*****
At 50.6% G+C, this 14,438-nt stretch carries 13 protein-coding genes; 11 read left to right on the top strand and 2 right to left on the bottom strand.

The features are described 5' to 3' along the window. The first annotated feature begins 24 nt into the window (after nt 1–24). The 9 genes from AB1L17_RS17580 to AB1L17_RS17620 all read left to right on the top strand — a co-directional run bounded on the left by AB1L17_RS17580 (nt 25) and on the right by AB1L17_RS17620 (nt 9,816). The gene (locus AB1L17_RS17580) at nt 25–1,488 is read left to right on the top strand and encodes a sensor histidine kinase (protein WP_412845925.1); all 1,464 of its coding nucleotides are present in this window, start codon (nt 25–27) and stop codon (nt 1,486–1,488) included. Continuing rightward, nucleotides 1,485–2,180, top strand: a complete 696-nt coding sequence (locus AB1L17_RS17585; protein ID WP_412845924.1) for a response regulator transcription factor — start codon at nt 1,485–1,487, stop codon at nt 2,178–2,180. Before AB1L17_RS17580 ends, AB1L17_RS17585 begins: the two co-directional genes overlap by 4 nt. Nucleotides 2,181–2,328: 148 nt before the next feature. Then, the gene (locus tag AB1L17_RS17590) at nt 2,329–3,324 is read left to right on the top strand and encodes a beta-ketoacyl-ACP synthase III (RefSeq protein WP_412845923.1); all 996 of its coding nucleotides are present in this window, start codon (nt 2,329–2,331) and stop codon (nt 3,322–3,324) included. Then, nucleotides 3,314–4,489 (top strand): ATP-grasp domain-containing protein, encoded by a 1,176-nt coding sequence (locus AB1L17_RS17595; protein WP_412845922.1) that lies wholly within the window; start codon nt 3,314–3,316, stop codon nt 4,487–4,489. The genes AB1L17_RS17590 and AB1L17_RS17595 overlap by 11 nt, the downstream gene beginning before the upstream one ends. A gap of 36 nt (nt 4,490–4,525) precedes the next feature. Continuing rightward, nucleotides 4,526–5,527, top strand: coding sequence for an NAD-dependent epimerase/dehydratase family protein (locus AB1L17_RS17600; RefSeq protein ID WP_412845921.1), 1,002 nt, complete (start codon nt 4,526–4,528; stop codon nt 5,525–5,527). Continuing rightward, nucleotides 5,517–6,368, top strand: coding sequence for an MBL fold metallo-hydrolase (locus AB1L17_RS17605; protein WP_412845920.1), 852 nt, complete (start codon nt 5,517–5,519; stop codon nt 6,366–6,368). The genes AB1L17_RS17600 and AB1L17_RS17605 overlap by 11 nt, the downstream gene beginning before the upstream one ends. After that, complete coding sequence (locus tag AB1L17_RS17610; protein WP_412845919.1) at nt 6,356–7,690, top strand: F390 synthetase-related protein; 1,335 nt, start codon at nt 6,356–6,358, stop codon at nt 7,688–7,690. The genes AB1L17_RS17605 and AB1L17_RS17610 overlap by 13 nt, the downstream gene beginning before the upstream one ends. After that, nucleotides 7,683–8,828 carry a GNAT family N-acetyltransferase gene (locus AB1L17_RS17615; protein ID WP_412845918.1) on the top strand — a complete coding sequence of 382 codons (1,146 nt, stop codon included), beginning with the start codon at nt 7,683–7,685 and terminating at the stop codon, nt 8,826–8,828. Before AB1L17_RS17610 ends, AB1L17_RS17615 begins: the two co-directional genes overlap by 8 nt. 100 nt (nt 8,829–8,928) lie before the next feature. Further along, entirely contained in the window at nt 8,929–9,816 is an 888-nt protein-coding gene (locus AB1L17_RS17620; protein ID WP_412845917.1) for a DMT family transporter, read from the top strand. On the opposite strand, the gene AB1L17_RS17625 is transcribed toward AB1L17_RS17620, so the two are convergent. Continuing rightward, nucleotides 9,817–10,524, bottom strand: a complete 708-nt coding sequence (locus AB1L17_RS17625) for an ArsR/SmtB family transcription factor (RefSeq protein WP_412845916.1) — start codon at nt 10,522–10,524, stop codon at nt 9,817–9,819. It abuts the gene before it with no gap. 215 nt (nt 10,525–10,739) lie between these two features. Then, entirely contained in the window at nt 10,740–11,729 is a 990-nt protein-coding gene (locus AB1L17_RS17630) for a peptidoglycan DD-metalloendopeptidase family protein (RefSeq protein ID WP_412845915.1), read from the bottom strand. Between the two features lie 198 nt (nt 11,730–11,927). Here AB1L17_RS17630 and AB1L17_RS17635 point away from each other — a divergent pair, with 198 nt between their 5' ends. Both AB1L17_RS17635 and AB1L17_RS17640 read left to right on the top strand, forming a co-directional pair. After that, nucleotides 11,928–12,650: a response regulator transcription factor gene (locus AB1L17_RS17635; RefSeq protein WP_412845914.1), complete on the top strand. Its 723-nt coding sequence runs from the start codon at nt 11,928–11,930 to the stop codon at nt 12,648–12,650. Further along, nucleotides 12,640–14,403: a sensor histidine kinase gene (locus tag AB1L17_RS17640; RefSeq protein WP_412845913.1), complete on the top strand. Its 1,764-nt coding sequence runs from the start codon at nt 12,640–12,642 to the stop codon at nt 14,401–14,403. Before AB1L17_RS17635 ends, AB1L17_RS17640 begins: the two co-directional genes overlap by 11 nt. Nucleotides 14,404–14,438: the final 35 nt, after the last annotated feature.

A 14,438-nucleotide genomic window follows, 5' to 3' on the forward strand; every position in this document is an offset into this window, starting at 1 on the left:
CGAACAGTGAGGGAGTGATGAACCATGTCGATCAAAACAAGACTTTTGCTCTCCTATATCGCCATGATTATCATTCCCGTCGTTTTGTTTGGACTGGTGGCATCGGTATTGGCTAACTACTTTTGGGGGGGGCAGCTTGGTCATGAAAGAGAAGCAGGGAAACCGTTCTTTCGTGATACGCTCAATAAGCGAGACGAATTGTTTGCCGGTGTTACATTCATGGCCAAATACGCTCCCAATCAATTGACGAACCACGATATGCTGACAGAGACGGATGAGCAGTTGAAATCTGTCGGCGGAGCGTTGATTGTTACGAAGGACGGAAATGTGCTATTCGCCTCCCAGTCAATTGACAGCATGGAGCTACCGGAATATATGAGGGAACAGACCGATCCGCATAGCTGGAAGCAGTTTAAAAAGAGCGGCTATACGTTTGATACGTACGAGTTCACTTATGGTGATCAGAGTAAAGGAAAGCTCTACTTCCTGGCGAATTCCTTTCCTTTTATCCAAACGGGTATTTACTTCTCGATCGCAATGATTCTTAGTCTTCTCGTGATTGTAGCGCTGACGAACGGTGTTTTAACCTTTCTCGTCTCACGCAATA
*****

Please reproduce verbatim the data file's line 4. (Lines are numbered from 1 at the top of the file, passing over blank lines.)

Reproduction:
CGAACAGTGAGGGAGTGATGAACCATGTCGATCAAAACAAGACTTTTGCTCTCCTATATCGCCATGATTATCATTCCCGTCGTTTTGTTTGGACTGGTGGCATCGGTATTGGCTAACTACTTTTGGGGGGGGCAGCTTGGTCATGAAAGAGAAGCAGGGAAACCGTTCTTTCGTGATACGCTCAATAAGCGAGACGAATTGTTTGCCGGTGTTACATTCATGGCCAAATACGCTCCCAATCAATTGACGAACCACGATATGCTGACAGAGACGGATGAGCAGTTGAAATCTGTCGGCGGAGCGTTGATTGTTACGAAGGACGGAAATGTGCTATTCGCCTCCCAGTCAATTGACAGCATGGAGCTACCGGAATATATGAGGGAACAGACCGATCCGCATAGCTGGAAGCAGTTTAAAAAGAGCGGCTATACGTTTGATACGTACGAGTTCACTTATGGTGATCAGAGTAAAGGAAAGCTCTACTTCCTGGCGAATTCCTTTCCTTTTATCCAAACGGGTATTTACTTCTCGATCGCAATGATTCTTAGTCTTCTCGTGATTGTAGCGCTGACGAACGGTGTTTTAACCTTTCTCGTCTCACGCAATA